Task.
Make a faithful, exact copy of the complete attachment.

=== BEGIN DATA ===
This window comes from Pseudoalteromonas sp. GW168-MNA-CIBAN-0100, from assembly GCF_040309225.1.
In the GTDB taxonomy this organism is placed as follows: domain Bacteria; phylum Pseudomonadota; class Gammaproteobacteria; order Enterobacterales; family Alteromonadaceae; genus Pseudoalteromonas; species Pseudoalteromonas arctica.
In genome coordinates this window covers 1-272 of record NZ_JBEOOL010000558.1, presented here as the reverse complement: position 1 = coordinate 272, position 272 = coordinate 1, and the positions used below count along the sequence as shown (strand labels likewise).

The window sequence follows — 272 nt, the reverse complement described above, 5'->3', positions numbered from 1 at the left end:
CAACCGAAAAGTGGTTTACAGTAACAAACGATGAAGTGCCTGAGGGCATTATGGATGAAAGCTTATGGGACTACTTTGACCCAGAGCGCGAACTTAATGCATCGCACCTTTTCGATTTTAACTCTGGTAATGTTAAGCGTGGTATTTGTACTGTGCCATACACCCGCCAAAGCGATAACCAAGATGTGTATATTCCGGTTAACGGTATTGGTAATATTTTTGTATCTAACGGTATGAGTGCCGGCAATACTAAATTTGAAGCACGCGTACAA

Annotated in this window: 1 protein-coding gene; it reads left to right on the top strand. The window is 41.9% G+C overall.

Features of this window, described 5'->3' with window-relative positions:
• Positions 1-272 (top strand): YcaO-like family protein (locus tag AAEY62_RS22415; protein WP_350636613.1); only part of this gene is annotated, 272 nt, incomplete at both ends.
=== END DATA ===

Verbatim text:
This window comes from Pseudoalteromonas sp. GW168-MNA-CIBAN-0100, from assembly GCF_040309225.1.
In the GTDB taxonomy this organism is placed as follows: domain Bacteria; phylum Pseudomonadota; class Gammaproteobacteria; order Enterobacterales; family Alteromonadaceae; genus Pseudoalteromonas; species Pseudoalteromonas arctica.
In genome coordinates this window covers 1-272 of record NZ_JBEOOL010000558.1, presented here as the reverse complement: position 1 = coordinate 272, position 272 = coordinate 1, and the positions used below count along the sequence as shown (strand labels likewise).

The window sequence follows — 272 nt, the reverse complement described above, 5'->3', positions numbered from 1 at the left end:
CAACCGAAAAGTGGTTTACAGTAACAAACGATGAAGTGCCTGAGGGCATTATGGATGAAAGCTTATGGGACTACTTTGACCCAGAGCGCGAACTTAATGCATCGCACCTTTTCGATTTTAACTCTGGTAATGTTAAGCGTGGTATTTGTACTGTGCCATACACCCGCCAAAGCGATAACCAAGATGTGTATATTCCGGTTAACGGTATTGGTAATATTTTTGTATCTAACGGTATGAGTGCCGGCAATACTAAATTTGAAGCACGCGTACAA

Annotated in this window: 1 protein-coding gene; it reads left to right on the top strand. The window is 41.9% G+C overall.

Features of this window, described 5'->3' with window-relative positions:
• Positions 1-272 (top strand): YcaO-like family protein (locus tag AAEY62_RS22415; protein WP_350636613.1); only part of this gene is annotated, 272 nt, incomplete at both ends.